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Briareus vs. vulgaris


Sep 25, 2006
Bimacs have been hard to come by so I'm going to be using some Caribbean or Atlantic species for my research on observational learning in octopus. Since some of the work is going to involve jar opening, I'd rather get some guys that are large enough to manipulate the jar (10 oz bell jar), so dwarfs won't do.

I am considering vulgaris or briareus, and would like to know which of the two would be better for working with in a 73 degree F lab, daytime experiments, feeding frozen shrimp and fiddler crabs (the reward food). Other types of foods are fine, as long as I can get them here in Louisville, KY. I would appreciate anyone's thoughts or advice.

I have successfully worked with bimacs, vulgaris (in the past), and mercatoris but have only received DOAs of the briareus and vulgaris lately, so I'm looking to fine tune my process.
Hi dheml,

I think you would do better with vulgaris if you have the space for it (and since Fiorito and co used vulgaris), but others might give you better advice.

I did have a thought about Jar opening and observational learning (although I suspect you have it covered) - from Mather and Anderson's papers (and a couple of conversations with J.M.) I am under the impression that jar opening, being performed beneath the web, is independent of visual feedback post-fixation on the crab (or whatever else) in the jar. I recall that she had as much success teaching them to open an empty jar as a filled one, as long as both smelled of fish. I am not sure how this would go with observational learning, except perhaps serving to familiarise your observer with the orientation and seizing part of the opening sequence, since the observer would probably also have limited sight of the opening. I recall Hanlon and several others showed that familiarisation via the observer being allowed to look at the jar alone improved performance on opening (I cannot recall the particulars, sorry!).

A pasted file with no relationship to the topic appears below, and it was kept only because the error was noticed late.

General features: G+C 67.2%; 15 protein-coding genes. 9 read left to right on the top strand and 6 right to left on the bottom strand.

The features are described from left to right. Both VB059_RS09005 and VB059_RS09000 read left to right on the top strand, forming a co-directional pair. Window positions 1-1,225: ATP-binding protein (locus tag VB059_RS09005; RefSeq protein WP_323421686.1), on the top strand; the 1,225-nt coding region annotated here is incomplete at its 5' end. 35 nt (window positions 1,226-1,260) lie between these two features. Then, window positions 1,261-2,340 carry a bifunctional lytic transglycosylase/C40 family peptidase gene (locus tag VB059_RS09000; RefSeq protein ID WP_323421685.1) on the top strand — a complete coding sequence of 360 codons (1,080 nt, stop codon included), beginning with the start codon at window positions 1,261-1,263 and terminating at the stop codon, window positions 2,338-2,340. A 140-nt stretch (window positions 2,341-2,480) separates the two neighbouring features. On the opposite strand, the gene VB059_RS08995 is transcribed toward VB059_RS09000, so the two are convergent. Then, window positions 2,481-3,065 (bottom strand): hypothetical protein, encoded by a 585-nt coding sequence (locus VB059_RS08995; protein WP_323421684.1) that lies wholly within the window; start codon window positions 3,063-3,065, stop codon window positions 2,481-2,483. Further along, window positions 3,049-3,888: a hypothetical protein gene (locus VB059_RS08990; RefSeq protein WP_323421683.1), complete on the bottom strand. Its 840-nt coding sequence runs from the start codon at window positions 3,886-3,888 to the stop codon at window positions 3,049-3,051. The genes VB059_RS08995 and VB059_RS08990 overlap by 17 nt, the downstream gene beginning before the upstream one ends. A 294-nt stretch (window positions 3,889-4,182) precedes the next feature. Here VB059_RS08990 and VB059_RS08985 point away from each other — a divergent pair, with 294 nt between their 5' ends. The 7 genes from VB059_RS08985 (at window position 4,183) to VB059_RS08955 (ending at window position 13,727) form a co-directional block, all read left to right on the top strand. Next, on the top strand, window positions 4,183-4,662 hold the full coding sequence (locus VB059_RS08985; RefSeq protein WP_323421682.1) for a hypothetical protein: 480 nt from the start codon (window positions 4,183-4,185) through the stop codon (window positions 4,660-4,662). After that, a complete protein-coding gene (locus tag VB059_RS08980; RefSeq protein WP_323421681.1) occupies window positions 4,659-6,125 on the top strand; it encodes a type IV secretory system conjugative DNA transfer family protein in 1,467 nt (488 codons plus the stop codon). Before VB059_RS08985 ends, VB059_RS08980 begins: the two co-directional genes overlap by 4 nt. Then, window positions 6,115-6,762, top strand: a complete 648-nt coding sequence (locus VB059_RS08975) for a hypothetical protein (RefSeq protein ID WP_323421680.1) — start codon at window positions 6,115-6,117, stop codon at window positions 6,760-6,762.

Anyway, it sounds like an interesting direction for behavioural studies. Good luck with it!

I'll just say :welcome: to TONMO, since I'm not aware of much data on using briareus in learning experiments... it sounds interesting, though-- please let us know what you decide and how it turns out...

Now that Robyn's published her thesis, maybe we'll get to hear her results, too (nudge,nudge).

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